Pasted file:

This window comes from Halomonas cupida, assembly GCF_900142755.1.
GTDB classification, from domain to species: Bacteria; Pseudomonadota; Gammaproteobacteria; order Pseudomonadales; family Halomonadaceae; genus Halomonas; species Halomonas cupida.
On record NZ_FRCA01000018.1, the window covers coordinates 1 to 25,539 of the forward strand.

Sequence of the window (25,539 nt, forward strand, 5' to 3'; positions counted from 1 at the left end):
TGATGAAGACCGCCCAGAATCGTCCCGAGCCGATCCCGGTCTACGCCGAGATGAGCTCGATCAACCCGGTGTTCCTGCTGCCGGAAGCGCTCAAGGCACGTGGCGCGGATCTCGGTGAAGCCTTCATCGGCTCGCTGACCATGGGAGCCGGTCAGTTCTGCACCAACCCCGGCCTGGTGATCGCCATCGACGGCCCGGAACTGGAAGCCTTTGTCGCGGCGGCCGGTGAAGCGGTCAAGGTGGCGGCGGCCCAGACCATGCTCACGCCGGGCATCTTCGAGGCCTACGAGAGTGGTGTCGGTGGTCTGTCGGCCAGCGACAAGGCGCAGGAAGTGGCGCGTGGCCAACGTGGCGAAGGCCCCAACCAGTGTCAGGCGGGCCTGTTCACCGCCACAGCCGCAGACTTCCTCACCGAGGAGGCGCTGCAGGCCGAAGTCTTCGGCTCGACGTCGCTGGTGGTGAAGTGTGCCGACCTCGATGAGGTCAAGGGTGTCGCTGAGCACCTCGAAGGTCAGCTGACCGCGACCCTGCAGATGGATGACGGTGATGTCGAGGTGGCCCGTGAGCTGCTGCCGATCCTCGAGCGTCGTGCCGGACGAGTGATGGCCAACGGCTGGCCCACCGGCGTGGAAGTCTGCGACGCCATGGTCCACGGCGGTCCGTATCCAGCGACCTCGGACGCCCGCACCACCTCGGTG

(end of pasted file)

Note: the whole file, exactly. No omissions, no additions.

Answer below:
This window comes from Halomonas cupida, assembly GCF_900142755.1.
GTDB classification, from domain to species: Bacteria; Pseudomonadota; Gammaproteobacteria; order Pseudomonadales; family Halomonadaceae; genus Halomonas; species Halomonas cupida.
On record NZ_FRCA01000018.1, the window covers coordinates 1 to 25,539 of the forward strand.

Sequence of the window (25,539 nt, forward strand, 5' to 3'; positions counted from 1 at the left end):
TGATGAAGACCGCCCAGAATCGTCCCGAGCCGATCCCGGTCTACGCCGAGATGAGCTCGATCAACCCGGTGTTCCTGCTGCCGGAAGCGCTCAAGGCACGTGGCGCGGATCTCGGTGAAGCCTTCATCGGCTCGCTGACCATGGGAGCCGGTCAGTTCTGCACCAACCCCGGCCTGGTGATCGCCATCGACGGCCCGGAACTGGAAGCCTTTGTCGCGGCGGCCGGTGAAGCGGTCAAGGTGGCGGCGGCCCAGACCATGCTCACGCCGGGCATCTTCGAGGCCTACGAGAGTGGTGTCGGTGGTCTGTCGGCCAGCGACAAGGCGCAGGAAGTGGCGCGTGGCCAACGTGGCGAAGGCCCCAACCAGTGTCAGGCGGGCCTGTTCACCGCCACAGCCGCAGACTTCCTCACCGAGGAGGCGCTGCAGGCCGAAGTCTTCGGCTCGACGTCGCTGGTGGTGAAGTGTGCCGACCTCGATGAGGTCAAGGGTGTCGCTGAGCACCTCGAAGGTCAGCTGACCGCGACCCTGCAGATGGATGACGGTGATGTCGAGGTGGCCCGTGAGCTGCTGCCGATCCTCGAGCGTCGTGCCGGACGAGTGATGGCCAACGGCTGGCCCACCGGCGTGGAAGTCTGCGACGCCATGGTCCACGGCGGTCCGTATCCAGCGACCTCGGACGCCCGCACCACCTCGGTG